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Hoffman turned 7 All-Star Games into family affairs

Tony Gwynn only Padre to appear in more All-Star Games
MLB.com

It was the eve of the 1999 All-Star Game and a packed house was watching the Home Run Derby at Fenway Park.
     
But Trevor Hoffman was in the shower room of the visiting clubhouse playing his own version of Home Run Derby with two of his three young sons.
     
Trevor Hoffman's favorite All-Star Game memories are not exactly what one would expect.
     
Yes, there is the thrill of having your named announced and tipping your cap to an adoring crowd. There is the experience of being surrounded by the other greats of the game.
     
"Being selected for the National League All-Star team was always an incredible honor and experience," Hoffman said recently. "You are representing your team and your city in a classic event. It is one of the ultimate experiences in baseball. The pregame introductions choke you up."
     
But Hoffman's best memories of his All-Star Game experiences involve his family more than baseball . . . with one exception.
     
"The Boston experience in 1999 was hard to top," said Hoffman. "It was the All-Century team at Fenway Park with the return of Ted Williams. That was the All-Star Game of Ted and Tony Gwynn. Ted was holding court. The game revolved around Ted and what Ted wanted to do. It was great."
     
But even then, one of Trevor's top recollections from Boston was playing Home Run Derby with two of his three sons. "I can't even say how we first got there," said Hoffman. "But there we were. They were so small and just having the time of their lives."
     
Trevor and Tracy also have pictures of the three boys with Hoffy's mother Mikki in the outfield at Fenway Park.    
     
"Those are the best memories," said Hoffman.
     
Now, fast forward to Atlanta a year later. Major League Baseball was celebrating families -- players, their wives and children were spread around the infield. Brody was almost four. Quinn was almost three. Tracy was holding Wyatt, who was just over a year old. The Hoffmans are situated where the second baseman usually plays during the game.
     
"The National Anthem is playing and I look down and Brody and Quinn are digging this hole," Trevor recalled. "All I'm thinking about is if there's a bad hop during the game . . . it's a serious hole."
     
Fast forward again to 2009 and St. Louis and Hoffman's final All-Star Game as a member of the Milwaukee Brewers. It is the Home Run Derby again, and the three Hoffman boys are on the field supplying water and towels to the participants.
     
"They had the greatest time," said Trevor. "Made me stop and think back to a decade earlier and playing Home Run Derby in the showers at Fenway Park."
     
Six of Hoffman's seven trips to the All-Star Game came as a Padre.

It was the eve of the 1999 All-Star Game and a packed house was watching the Home Run Derby at Fenway Park.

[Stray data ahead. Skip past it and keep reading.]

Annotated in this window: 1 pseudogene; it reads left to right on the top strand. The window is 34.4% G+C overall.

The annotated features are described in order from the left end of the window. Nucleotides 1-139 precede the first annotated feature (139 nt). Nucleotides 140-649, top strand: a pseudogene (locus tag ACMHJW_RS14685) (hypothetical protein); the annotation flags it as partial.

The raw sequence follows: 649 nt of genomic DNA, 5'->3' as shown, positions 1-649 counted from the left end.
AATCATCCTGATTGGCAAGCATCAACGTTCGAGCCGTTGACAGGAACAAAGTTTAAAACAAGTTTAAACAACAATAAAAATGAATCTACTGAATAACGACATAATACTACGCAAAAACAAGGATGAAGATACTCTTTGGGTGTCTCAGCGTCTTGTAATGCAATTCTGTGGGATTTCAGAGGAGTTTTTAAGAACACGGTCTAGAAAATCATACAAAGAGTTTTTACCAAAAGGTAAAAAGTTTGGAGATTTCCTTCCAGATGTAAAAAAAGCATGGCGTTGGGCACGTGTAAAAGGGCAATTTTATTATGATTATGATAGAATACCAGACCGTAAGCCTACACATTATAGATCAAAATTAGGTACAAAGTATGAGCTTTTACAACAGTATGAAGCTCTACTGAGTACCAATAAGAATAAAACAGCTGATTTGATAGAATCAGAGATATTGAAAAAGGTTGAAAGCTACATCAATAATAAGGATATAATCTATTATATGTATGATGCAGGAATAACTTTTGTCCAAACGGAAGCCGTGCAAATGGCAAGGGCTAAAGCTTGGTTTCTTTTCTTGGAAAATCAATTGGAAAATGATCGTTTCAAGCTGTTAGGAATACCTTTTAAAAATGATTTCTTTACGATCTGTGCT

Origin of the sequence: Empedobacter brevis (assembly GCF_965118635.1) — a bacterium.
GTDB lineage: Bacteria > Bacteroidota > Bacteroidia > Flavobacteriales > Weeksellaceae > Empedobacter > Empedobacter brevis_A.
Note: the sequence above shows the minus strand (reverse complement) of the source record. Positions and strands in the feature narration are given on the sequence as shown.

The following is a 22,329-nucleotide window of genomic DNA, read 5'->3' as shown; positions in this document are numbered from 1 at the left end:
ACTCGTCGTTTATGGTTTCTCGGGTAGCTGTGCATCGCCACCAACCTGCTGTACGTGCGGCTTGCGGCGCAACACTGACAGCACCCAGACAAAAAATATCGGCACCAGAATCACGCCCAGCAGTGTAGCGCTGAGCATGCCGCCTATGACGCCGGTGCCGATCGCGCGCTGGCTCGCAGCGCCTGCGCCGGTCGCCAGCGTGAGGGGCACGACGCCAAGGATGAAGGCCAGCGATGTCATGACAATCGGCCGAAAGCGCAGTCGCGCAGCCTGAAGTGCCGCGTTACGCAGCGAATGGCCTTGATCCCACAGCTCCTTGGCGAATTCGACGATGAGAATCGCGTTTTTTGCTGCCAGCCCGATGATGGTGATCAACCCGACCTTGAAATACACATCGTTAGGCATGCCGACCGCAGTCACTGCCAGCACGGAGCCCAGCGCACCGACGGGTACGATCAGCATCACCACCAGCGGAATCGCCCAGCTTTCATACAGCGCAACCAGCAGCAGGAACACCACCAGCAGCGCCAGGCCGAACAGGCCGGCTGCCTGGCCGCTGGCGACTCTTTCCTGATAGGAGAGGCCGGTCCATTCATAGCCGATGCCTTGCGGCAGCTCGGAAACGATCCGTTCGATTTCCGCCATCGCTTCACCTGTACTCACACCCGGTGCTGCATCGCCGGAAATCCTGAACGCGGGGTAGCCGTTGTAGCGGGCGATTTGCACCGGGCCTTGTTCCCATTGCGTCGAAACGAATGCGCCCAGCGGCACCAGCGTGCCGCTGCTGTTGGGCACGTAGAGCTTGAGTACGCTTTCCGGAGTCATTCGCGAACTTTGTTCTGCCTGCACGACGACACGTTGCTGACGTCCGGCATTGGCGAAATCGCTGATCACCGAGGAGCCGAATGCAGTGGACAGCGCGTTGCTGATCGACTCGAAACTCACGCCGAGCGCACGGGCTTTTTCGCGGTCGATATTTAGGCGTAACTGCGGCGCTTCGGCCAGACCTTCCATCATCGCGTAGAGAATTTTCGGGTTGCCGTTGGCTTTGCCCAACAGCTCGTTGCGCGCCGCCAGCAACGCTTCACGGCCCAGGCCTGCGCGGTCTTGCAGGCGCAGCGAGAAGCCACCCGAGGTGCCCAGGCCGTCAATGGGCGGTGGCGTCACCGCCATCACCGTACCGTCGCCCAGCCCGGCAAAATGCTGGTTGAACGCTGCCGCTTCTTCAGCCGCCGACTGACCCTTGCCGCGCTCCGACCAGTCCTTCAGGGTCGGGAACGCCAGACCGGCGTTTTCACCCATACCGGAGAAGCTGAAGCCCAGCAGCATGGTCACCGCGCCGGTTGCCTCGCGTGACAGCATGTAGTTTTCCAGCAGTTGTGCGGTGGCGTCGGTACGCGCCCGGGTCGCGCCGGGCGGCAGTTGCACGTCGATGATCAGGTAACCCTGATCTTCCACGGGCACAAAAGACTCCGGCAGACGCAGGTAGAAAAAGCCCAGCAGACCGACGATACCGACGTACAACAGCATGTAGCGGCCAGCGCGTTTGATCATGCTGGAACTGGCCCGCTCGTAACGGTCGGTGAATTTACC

But Trevor Hoffman was in the shower room of the visiting clubhouse playing his own version of Home Run Derby with two of his three young sons.
     
Trevor Hoffman's favorite All-Star Game memories are not exactly what one would expect.
     
Yes, there is the thrill of having your named announced and tipping your cap to an adoring crowd. There is the experience of being surrounded by the other greats of the game.
     
"Being selected for the National League All-Star team was always an incredible honor and experience," Hoffman said recently. "You are representing your team and your city in a classic event. It is one of the ultimate experiences in baseball. The pregame introductions choke you up."
     
But Hoffman's best memories of his All-Star Game experiences involve his family more than baseball . . . with one exception.
     
"The Boston experience in 1999 was hard to top," said Hoffman. "It was the All-Century team at Fenway Park with the return of Ted Williams. That was the All-Star Game of Ted and Tony Gwynn. Ted was holding court. The game revolved around Ted and what Ted wanted to do. It was great."
     
But even then, one of Trevor's top recollections from Boston was playing Home Run Derby with two of his three sons. "I can't even say how we first got there," said Hoffman. "But there we were. They were so small and just having the time of their lives."
     
Trevor and Tracy also have pictures of the three boys with Hoffy's mother Mikki in the outfield at Fenway Park.    
     
"Those are the best memories," said Hoffman.
     
Now, fast forward to Atlanta a year later. Major League Baseball was celebrating families -- players, their wives and children were spread around the infield. Brody was almost four. Quinn was almost three. Tracy was holding Wyatt, who was just over a year old. The Hoffmans are situated where the second baseman usually plays during the game.
     
"The National Anthem is playing and I look down and Brody and Quinn are digging this hole," Trevor recalled. "All I'm thinking about is if there's a bad hop during the game . . . it's a serious hole."
     
Fast forward again to 2009 and St. Louis and Hoffman's final All-Star Game as a member of the Milwaukee Brewers. It is the Home Run Derby again, and the three Hoffman boys are on the field supplying water and towels to the participants.
     
"They had the greatest time," said Trevor. "Made me stop and think back to a decade earlier and playing Home Run Derby in the showers at Fenway Park."
     
Six of Hoffman's seven trips to the All-Star Game came as a Padre.